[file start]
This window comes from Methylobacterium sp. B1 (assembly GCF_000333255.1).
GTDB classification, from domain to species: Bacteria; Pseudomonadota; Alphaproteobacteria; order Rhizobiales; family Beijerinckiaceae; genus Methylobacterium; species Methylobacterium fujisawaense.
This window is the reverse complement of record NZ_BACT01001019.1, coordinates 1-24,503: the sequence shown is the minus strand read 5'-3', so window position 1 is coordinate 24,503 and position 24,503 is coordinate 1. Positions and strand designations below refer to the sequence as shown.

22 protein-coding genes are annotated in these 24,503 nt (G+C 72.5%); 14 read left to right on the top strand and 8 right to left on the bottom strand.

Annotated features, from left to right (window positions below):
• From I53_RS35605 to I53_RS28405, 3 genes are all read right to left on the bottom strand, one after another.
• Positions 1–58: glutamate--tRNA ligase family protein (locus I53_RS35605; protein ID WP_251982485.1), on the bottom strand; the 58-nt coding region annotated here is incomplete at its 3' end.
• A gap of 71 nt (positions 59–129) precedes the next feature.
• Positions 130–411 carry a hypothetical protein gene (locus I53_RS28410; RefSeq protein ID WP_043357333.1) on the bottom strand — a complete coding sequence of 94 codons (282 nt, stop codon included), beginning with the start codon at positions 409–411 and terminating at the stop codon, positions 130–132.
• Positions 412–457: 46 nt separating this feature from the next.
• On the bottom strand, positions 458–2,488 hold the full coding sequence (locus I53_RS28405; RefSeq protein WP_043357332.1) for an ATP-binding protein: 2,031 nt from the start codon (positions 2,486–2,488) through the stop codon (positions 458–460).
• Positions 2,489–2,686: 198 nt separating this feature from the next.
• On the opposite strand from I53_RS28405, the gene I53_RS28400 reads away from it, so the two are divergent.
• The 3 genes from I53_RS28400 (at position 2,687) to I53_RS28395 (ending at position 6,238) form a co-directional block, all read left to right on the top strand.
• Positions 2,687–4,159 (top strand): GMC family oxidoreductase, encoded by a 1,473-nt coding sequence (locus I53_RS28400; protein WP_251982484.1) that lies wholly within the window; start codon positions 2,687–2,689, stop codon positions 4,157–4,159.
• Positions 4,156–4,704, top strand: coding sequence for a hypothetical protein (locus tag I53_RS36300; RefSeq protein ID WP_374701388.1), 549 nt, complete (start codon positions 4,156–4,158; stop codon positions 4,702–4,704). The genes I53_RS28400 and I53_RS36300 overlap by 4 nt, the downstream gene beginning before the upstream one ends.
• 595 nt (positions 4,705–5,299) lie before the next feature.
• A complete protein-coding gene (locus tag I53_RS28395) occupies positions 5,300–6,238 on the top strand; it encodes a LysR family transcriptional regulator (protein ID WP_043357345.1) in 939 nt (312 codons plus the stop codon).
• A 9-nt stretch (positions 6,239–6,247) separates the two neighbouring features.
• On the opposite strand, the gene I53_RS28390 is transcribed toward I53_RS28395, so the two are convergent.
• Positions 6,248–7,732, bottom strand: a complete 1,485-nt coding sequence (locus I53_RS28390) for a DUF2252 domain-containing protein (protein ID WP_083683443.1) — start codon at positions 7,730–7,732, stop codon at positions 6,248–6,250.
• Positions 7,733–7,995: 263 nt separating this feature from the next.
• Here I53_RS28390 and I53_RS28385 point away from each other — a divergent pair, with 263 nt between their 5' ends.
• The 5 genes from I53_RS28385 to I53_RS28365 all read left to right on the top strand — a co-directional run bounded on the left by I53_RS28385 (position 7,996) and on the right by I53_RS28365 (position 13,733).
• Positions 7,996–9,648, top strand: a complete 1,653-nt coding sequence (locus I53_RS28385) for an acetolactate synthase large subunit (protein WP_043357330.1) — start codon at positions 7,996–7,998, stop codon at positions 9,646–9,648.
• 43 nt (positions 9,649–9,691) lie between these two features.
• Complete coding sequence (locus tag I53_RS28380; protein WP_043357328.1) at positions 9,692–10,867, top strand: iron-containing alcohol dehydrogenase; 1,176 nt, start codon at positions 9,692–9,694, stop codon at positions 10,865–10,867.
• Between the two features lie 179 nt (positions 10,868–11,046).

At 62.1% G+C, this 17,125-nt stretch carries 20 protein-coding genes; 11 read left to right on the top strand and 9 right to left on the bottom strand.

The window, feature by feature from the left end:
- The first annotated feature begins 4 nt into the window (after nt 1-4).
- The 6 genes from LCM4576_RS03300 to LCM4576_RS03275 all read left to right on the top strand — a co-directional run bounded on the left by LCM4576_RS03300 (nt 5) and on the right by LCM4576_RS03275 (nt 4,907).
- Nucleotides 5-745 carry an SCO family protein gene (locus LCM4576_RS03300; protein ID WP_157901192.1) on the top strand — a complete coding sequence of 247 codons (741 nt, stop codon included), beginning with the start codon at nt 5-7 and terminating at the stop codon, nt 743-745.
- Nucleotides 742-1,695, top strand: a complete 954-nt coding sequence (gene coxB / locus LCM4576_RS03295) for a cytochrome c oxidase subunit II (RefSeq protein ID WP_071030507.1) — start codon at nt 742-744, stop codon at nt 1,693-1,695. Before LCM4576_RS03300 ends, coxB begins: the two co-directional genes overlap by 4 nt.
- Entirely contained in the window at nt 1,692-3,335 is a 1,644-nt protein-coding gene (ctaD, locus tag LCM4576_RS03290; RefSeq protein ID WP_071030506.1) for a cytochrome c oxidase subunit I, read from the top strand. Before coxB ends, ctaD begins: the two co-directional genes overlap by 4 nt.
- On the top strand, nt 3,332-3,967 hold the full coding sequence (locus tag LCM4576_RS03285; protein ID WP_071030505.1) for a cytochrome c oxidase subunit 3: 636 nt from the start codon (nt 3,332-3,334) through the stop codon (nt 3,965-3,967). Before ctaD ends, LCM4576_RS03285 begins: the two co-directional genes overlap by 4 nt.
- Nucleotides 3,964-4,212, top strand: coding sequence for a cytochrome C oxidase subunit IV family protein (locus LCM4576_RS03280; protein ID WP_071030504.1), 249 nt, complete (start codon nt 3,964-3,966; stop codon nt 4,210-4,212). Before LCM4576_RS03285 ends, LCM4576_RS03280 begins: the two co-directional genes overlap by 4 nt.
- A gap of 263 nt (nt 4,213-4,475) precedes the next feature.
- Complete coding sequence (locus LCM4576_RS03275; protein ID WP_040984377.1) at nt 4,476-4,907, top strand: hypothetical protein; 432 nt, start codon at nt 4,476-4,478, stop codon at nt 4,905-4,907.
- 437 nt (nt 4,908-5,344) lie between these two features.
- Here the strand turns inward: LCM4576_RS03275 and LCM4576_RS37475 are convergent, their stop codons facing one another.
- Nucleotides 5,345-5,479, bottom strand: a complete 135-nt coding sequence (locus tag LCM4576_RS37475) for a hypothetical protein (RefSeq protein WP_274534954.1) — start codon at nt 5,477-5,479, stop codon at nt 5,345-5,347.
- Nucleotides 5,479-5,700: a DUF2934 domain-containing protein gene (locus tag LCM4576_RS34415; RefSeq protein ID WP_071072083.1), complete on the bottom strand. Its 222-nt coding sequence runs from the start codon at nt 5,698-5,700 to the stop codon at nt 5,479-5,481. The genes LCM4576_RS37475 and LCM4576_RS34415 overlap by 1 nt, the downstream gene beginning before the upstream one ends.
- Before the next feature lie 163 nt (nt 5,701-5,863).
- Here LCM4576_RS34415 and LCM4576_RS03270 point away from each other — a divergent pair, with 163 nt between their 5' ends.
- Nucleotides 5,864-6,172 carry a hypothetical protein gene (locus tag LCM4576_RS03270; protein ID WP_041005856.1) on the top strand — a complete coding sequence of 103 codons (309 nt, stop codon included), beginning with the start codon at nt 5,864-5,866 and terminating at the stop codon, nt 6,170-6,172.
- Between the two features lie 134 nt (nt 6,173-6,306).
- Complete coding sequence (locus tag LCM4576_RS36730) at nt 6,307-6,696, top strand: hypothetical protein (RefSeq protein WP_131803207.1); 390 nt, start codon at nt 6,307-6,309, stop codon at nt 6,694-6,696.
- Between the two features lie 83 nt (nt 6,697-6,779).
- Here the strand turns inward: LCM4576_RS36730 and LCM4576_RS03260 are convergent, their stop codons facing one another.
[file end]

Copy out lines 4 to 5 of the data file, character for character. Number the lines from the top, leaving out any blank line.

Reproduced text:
22 protein-coding genes are annotated in these 24,503 nt (G+C 72.5%); 14 read left to right on the top strand and 8 right to left on the bottom strand.

Annotated features, from left to right (window positions below):